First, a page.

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Marilynne Robinson

Issued into the launch list of Faber Modern Classics, publishing in April 2015

13 in stock

Date Published
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Abandoned by a succession of relatives, orphaned sisters Ruthie and Lucille find themselves in the care of their eccentric aunt Sylvie in their rural home town in Idaho. Ruthie narrates the sisters’ story as Lucille moves out into the world and Ruth falls further back into her own family’s dark past. Against the stunning backdrop of a bleak wintery landscape in a small desolate town, Marilynne Robinson’s first novel is a powerful portrayal of loss, loneliness and the struggle towards adulthood.

In an interview in the Guardian in 2009 after winning the Orange Prize Marilynne Robinson said “It seems to me that the small drama of conversation and thought and reflection, that is so much more individual, so much less clichéd than – I mean when people set out on an adventure, I think 90 times out of 100, they’ve read about it in a brochure. That’s not the part of life that interests me.”

Critic Reviews

'A classic . . . Like a siren Robinson pulls you into her treacherously fluid, beautifully realised, other world.'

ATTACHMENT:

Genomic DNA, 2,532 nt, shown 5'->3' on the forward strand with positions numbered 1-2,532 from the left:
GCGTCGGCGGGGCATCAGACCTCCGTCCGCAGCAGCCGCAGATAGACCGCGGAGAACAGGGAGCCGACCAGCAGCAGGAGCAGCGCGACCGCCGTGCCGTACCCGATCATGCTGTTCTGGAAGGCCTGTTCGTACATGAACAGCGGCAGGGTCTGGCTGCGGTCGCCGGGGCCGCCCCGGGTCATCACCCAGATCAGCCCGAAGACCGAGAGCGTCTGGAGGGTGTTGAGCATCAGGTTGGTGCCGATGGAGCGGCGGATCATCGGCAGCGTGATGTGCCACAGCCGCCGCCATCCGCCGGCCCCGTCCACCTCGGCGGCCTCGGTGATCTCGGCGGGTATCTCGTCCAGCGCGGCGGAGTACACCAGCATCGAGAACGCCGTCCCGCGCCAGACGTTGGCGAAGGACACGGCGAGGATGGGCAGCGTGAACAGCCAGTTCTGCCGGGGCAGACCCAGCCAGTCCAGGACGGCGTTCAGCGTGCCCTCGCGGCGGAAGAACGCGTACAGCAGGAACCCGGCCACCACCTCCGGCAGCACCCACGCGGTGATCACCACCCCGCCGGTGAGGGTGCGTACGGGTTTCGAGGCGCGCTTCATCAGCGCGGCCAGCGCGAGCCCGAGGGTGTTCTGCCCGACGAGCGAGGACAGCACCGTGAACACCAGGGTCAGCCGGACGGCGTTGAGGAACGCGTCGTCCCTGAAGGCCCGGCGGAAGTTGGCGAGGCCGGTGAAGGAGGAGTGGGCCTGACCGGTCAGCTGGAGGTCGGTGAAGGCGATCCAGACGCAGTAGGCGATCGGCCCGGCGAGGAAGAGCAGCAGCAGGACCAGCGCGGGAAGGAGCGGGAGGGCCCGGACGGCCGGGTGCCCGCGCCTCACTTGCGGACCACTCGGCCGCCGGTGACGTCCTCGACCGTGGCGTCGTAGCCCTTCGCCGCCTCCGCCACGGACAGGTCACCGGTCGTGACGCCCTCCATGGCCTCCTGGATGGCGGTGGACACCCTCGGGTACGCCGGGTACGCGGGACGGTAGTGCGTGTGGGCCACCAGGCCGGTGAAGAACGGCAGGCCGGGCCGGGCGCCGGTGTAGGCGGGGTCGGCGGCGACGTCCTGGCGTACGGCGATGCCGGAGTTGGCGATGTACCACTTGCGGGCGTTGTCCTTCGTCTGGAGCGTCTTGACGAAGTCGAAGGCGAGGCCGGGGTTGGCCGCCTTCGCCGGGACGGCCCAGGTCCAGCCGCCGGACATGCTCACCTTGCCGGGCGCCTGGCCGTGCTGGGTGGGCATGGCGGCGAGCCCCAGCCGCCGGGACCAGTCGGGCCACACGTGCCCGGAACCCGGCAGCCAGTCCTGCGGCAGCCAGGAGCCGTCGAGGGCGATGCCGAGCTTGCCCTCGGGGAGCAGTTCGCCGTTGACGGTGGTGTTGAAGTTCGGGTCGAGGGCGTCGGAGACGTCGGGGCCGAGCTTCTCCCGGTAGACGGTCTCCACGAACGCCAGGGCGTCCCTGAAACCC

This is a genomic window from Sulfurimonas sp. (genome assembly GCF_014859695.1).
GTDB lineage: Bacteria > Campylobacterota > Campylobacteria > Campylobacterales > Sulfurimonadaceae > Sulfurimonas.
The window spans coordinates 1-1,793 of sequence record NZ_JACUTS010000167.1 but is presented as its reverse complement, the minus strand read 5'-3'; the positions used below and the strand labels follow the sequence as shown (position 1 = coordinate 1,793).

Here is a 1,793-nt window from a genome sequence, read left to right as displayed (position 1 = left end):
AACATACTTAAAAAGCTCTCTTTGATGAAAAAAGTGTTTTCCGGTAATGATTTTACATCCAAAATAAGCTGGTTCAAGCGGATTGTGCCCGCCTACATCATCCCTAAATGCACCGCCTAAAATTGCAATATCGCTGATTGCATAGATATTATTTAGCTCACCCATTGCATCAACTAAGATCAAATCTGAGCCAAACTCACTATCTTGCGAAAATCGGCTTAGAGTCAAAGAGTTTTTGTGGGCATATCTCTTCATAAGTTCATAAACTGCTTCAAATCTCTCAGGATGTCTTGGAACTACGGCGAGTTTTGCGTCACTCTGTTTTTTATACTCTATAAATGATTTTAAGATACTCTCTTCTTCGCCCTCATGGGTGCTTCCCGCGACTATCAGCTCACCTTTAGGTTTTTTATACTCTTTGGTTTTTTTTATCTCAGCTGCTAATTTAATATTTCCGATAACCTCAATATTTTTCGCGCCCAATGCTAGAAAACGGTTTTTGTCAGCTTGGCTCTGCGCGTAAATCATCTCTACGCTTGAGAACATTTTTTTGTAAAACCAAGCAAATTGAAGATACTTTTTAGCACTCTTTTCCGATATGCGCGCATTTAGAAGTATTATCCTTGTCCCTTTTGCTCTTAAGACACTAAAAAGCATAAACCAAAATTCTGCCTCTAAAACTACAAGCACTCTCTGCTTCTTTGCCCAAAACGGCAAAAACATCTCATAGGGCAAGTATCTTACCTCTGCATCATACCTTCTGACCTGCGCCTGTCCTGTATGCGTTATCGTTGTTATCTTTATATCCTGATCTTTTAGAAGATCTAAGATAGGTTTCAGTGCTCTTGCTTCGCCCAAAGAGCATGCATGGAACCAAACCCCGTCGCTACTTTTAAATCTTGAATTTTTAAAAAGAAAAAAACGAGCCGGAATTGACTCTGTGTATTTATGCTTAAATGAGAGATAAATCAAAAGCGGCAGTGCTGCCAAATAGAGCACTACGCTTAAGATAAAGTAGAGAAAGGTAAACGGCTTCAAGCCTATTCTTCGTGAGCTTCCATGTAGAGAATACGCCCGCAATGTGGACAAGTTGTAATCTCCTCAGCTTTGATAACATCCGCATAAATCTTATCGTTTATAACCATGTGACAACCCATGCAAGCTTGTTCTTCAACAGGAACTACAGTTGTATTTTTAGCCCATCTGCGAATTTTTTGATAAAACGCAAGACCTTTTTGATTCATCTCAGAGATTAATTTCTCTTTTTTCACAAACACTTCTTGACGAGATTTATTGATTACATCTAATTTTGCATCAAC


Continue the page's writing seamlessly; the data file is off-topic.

Critic Reviews

'A found myself reading slowly, then more slowly -- this is not a novel to be hurried through, for every sentence is a delight.'

Doris Lessing
Critic Reviews

'A masterpiece.'

New Yorker
Critic Reviews

'A novel of quite exceptional subtlety . . . as quietly humorous as it is heartbreakingly sad. Marilynne Robinson's writing calls to be read slowly and carefully, because it is painstakingly suggestive and evocative.'

Evening Standard
Critic Reviews

'I love and have lived with this book . . . It holds a unique place among the masterpieces of twentieth century American fiction.'

Paul Bailey

Housekeeping, Marilynne Robinson’s first novel, was acclaimed by critics and later filmed by Bill Forsyth. She is also the author of a non-fiction title, the controversial Mother Country. Marilynne Robinson lives in New England.

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